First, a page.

Who isn’t amazed at the ability of the men and women tour players to stop the ball on the green? Without question, elite players can generate more backspin first, because of their swing technique. When a slight downward angle of attack, when the face is dead square to the swing path, when the wrist cock angle is unhinged very late and when the clubface able to contacts the ball first before driving into the turf, more friction is generated between the ball and the clubface and more backspin will occur.
Unfortunately, not all of us can master these very precise, simultaneous swing movements to get more spin from our swing technique.
From an equipment standpoint, there most definitely are wedges which are manufactured with differences in the surface of the clubface and differences in the scorelines which can generate more backspin, even in the hands of a less skilled golfer. What actually causes backspin form the standpoint of the clubhead?
First and foremost, anything done to the face of the club that increases the friction between the clubface and the surface of the ball will increase backspin, no matter what your swing technique.
Number one is how rough is the flat area on the clubface in between the scorelines? Wedges made with a milled face create more friction than wedges without face milling. Wedges which are heavily sand blasted will create more friction than wedges with a smoother face treatment or wedges which are old, worn and used. Before 1990, the faces of most irons and wedges were sand blasted with aluminum oxide sand. Since then the industry changed to silicon glass bead blasting because it looked cleaner and more “pretty”. Bead blast faces simply are not as rough as were the old aluminum oxide sand blasted faces. So unless the face is milled, modern irons and wedges with glass bead blasted faces will not spin the ball as much as will wedges blasted with aluminum oxide sand.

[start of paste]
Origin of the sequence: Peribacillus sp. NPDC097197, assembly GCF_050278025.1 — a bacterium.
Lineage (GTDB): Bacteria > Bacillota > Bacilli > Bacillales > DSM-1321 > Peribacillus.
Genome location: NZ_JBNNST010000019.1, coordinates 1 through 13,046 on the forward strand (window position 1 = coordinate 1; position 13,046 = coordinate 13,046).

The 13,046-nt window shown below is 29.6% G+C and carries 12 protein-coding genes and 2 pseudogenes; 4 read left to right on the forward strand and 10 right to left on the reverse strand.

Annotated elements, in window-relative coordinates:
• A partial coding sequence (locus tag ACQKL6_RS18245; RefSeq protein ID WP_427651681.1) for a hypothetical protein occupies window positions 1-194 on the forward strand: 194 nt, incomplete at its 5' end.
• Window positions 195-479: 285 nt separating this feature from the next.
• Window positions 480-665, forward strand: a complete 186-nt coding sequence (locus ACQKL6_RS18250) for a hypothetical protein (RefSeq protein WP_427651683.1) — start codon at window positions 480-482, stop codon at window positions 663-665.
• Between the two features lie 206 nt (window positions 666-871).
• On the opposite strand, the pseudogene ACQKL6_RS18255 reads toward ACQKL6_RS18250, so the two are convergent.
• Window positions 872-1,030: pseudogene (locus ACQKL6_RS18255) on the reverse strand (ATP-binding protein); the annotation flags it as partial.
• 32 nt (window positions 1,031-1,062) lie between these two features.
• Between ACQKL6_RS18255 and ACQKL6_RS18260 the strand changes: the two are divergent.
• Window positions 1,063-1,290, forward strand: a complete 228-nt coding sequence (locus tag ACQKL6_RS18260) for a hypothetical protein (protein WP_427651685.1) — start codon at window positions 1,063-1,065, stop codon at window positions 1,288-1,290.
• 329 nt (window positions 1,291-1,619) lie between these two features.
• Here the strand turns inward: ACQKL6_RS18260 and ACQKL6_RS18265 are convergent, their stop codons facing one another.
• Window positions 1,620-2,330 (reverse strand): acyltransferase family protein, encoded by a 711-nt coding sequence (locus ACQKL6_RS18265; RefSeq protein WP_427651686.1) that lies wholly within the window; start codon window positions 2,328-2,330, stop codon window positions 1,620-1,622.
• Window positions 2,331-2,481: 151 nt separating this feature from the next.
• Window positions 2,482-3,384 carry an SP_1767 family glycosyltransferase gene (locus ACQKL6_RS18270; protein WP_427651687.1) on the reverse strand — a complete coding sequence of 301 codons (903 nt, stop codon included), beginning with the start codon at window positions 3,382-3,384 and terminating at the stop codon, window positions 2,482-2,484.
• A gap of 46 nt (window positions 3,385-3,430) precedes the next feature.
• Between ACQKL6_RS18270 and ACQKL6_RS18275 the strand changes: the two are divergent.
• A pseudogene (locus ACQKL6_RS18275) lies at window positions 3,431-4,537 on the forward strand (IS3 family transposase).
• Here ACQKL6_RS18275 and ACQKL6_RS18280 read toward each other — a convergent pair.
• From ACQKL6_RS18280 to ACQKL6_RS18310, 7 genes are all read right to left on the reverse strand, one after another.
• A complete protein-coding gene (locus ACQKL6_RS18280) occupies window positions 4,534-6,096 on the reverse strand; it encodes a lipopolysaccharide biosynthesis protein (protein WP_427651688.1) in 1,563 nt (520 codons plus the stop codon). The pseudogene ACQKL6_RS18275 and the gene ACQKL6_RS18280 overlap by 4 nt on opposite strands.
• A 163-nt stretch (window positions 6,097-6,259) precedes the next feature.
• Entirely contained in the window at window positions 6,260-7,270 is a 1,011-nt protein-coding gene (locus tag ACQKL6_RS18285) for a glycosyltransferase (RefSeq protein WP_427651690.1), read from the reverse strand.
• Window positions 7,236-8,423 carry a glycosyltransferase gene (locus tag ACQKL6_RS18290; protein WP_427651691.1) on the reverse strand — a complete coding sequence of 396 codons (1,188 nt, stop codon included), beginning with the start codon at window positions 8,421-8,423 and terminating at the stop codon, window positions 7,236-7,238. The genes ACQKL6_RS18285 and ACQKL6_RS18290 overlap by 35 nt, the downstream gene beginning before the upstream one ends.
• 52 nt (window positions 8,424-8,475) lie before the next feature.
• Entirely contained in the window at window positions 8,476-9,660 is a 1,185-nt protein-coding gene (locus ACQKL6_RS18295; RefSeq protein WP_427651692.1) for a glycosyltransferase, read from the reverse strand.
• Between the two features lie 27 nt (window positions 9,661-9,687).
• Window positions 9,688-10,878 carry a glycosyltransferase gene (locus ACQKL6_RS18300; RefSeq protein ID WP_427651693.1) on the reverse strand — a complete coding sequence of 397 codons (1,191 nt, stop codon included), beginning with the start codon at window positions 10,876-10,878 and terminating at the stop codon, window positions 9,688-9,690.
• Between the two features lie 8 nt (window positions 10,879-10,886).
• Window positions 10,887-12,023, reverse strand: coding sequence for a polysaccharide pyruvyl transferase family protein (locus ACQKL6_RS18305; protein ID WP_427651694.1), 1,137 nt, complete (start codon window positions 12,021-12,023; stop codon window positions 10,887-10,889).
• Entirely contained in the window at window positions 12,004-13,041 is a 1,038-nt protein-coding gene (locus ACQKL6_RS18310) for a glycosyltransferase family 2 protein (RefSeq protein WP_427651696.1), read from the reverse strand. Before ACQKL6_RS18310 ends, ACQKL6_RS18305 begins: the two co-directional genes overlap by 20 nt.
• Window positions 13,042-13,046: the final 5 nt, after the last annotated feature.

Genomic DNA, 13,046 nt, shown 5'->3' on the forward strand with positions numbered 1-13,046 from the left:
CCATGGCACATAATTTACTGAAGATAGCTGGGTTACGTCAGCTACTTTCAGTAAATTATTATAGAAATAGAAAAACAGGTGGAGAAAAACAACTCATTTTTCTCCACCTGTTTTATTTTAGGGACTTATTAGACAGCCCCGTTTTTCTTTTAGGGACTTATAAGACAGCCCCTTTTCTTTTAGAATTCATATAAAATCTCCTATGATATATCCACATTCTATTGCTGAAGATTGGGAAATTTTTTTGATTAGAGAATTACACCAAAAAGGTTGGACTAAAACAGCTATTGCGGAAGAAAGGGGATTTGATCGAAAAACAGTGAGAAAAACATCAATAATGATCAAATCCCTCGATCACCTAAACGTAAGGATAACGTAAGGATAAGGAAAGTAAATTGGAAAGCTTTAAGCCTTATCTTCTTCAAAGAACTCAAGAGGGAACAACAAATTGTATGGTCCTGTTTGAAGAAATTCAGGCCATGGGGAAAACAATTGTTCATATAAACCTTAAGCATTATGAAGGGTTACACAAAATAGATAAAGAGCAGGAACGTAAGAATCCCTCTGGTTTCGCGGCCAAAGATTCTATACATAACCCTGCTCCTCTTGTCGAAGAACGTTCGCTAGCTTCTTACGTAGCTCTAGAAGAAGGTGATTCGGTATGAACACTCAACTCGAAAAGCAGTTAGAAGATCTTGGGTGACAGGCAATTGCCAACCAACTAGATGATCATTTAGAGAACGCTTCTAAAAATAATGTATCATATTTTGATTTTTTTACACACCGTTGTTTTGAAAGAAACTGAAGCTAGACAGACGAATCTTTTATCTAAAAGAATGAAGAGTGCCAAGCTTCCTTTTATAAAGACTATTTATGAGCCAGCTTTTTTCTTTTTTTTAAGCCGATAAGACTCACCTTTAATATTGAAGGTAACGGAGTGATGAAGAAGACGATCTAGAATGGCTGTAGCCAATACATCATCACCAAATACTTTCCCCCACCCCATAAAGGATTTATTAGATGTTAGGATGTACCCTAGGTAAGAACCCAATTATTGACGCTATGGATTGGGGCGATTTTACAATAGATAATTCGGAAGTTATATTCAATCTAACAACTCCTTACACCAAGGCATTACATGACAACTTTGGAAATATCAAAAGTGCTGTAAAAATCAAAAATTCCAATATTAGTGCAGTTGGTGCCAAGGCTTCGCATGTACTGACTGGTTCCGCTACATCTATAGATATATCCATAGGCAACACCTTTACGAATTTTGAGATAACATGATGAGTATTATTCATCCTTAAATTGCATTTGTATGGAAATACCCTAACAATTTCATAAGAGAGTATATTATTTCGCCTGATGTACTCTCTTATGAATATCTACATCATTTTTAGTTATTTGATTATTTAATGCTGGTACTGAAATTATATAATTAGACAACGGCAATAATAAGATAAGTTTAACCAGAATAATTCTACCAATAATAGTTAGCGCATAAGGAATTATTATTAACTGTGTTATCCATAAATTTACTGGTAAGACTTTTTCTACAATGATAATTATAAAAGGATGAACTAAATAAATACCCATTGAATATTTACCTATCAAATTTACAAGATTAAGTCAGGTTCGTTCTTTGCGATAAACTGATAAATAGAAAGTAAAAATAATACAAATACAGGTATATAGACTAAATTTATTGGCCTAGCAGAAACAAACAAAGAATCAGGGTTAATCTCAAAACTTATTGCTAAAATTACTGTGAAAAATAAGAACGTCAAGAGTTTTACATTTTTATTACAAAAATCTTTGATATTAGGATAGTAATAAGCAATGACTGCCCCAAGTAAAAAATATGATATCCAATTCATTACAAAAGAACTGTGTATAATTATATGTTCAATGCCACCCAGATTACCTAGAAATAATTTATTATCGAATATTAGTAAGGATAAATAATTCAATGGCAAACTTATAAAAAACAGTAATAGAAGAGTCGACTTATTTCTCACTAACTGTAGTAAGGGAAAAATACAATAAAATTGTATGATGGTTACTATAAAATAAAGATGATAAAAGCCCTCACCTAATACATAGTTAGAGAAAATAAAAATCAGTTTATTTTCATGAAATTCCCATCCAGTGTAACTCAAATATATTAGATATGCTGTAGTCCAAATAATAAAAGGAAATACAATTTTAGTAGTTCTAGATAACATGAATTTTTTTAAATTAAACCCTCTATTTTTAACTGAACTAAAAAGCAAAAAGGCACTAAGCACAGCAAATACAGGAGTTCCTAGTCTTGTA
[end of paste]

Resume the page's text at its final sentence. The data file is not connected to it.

If you have cast stainless wedges and you have a friend with sand blast equipment, tape off the areas of the head not to be blasted and have your friend do a fresh blast with aluminum oxide sand. You won’t believe the difference you’ll experience in spin. If you play a lot of golf, get him to re-blast the faces every 4 months because face blasting wears down quickly from hitting balls.
Second to the roughness of the flat area between grooves is the sharpness of the top scoreline edge as well as the number of scorelines on the face. Unfortunately, the USGA/R&A have a rule which limits how sharp the edges of scorelines can be. And clever that they are, this limit for groove edge sharpness has been changed to be very, well, UN sharp. Much more rounded in other words.
But it still is legal in the rules to change the width and the spacing of scorelines so that you can design a wedge with more scorelines on the face. What that can mean is more top edges of more lines in contact with the surface of the ball.
This is precisely why I designed the Micro-Groove™ scorelines for my company’s wedges. Normal scorelines are 0.8mm wide and spaced apart by either 2.6mm or 2.8mm. Do that and you get the edges of 3 scorelines on the surface of the ball at impact. But the rules allow us to make each line more narrow. In addition, the rules say the spacing between lines cannot be less than 3 times the width of the lines.
The Micro-Groove scorelines I designed are 0.6mm wide and spaced 2.1mm apart. What that does is put the edges of 5 lines in contact with the surface of the ball at impact. And that slightly increases the friction between the face and the ball, which in turn means a little more spin.
Bottom line – if you want more spin, use milled face wedges first. Use heavily SAND blasting on the face second, and third, use a more narrow, closer spaced scoreline design. Do that and you will spin the ball to the maximum extent your swing technique will allow.